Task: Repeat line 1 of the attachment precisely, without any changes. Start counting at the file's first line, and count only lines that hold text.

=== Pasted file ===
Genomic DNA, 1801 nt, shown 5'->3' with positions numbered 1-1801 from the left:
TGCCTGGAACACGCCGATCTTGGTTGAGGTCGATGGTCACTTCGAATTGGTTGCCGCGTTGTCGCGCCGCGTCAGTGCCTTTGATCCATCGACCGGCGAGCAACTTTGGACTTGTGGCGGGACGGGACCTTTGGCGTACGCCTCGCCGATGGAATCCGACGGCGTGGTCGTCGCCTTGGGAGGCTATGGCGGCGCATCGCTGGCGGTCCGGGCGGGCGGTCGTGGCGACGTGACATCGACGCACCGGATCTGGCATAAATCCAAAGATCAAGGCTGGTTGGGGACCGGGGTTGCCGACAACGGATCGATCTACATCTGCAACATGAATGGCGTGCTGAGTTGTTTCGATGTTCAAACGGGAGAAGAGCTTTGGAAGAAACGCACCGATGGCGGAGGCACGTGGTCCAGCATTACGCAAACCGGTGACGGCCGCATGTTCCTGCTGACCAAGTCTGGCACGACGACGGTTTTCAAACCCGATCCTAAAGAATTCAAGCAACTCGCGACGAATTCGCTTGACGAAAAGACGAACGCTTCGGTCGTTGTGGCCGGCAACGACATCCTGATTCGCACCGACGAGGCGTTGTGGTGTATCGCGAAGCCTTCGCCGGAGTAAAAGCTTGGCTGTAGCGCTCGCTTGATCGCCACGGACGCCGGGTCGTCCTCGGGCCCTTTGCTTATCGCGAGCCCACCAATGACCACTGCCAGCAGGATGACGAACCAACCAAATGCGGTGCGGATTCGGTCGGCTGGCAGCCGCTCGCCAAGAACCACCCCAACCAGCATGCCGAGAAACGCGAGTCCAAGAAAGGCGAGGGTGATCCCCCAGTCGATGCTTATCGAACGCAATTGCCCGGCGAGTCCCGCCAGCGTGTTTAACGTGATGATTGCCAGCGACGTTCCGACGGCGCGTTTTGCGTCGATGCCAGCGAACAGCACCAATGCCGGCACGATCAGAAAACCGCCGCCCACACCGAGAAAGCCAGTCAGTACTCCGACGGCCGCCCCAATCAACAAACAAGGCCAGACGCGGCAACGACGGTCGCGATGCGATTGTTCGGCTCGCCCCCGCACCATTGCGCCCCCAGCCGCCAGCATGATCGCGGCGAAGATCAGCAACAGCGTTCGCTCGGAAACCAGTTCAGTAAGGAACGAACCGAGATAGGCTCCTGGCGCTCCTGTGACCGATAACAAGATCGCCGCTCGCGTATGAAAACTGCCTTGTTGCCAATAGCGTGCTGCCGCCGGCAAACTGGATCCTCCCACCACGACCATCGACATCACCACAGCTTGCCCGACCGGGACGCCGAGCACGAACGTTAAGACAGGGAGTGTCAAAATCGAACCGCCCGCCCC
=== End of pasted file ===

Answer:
Genomic DNA, 1801 nt, shown 5'->3' with positions numbered 1-1801 from the left: